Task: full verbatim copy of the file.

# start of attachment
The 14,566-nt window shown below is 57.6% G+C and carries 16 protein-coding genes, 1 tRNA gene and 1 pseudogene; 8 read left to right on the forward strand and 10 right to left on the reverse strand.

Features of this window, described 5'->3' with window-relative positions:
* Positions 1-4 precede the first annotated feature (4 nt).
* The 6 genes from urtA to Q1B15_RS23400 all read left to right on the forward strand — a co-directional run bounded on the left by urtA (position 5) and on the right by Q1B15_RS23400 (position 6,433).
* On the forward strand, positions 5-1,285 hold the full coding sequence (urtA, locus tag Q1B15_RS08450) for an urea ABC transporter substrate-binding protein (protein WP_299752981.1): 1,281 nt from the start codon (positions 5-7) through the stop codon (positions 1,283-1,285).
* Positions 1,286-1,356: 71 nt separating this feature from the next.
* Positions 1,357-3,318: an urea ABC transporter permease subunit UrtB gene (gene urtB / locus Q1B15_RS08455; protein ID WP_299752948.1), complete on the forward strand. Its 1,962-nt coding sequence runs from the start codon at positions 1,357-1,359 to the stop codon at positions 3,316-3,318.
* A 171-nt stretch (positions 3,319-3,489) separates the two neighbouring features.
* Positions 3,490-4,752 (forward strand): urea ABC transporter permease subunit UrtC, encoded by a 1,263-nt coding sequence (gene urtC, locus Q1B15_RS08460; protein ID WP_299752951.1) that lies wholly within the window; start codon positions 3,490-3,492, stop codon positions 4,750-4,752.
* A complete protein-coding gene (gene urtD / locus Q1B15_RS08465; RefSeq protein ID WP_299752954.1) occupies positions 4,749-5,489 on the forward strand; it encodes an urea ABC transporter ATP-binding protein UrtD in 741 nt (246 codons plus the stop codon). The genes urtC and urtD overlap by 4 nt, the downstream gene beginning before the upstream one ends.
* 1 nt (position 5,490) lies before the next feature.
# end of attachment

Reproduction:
The 14,566-nt window shown below is 57.6% G+C and carries 16 protein-coding genes, 1 tRNA gene and 1 pseudogene; 8 read left to right on the forward strand and 10 right to left on the reverse strand.

Features of this window, described 5'->3' with window-relative positions:
* Positions 1-4 precede the first annotated feature (4 nt).
* The 6 genes from urtA to Q1B15_RS23400 all read left to right on the forward strand — a co-directional run bounded on the left by urtA (position 5) and on the right by Q1B15_RS23400 (position 6,433).
* On the forward strand, positions 5-1,285 hold the full coding sequence (urtA, locus tag Q1B15_RS08450) for an urea ABC transporter substrate-binding protein (protein WP_299752981.1): 1,281 nt from the start codon (positions 5-7) through the stop codon (positions 1,283-1,285).
* Positions 1,286-1,356: 71 nt separating this feature from the next.
* Positions 1,357-3,318: an urea ABC transporter permease subunit UrtB gene (gene urtB / locus Q1B15_RS08455; protein ID WP_299752948.1), complete on the forward strand. Its 1,962-nt coding sequence runs from the start codon at positions 1,357-1,359 to the stop codon at positions 3,316-3,318.
* A 171-nt stretch (positions 3,319-3,489) separates the two neighbouring features.
* Positions 3,490-4,752 (forward strand): urea ABC transporter permease subunit UrtC, encoded by a 1,263-nt coding sequence (gene urtC, locus Q1B15_RS08460; protein ID WP_299752951.1) that lies wholly within the window; start codon positions 3,490-3,492, stop codon positions 4,750-4,752.
* A complete protein-coding gene (gene urtD / locus Q1B15_RS08465; RefSeq protein ID WP_299752954.1) occupies positions 4,749-5,489 on the forward strand; it encodes an urea ABC transporter ATP-binding protein UrtD in 741 nt (246 codons plus the stop codon). The genes urtC and urtD overlap by 4 nt, the downstream gene beginning before the upstream one ends.
* 1 nt (position 5,490) lies before the next feature.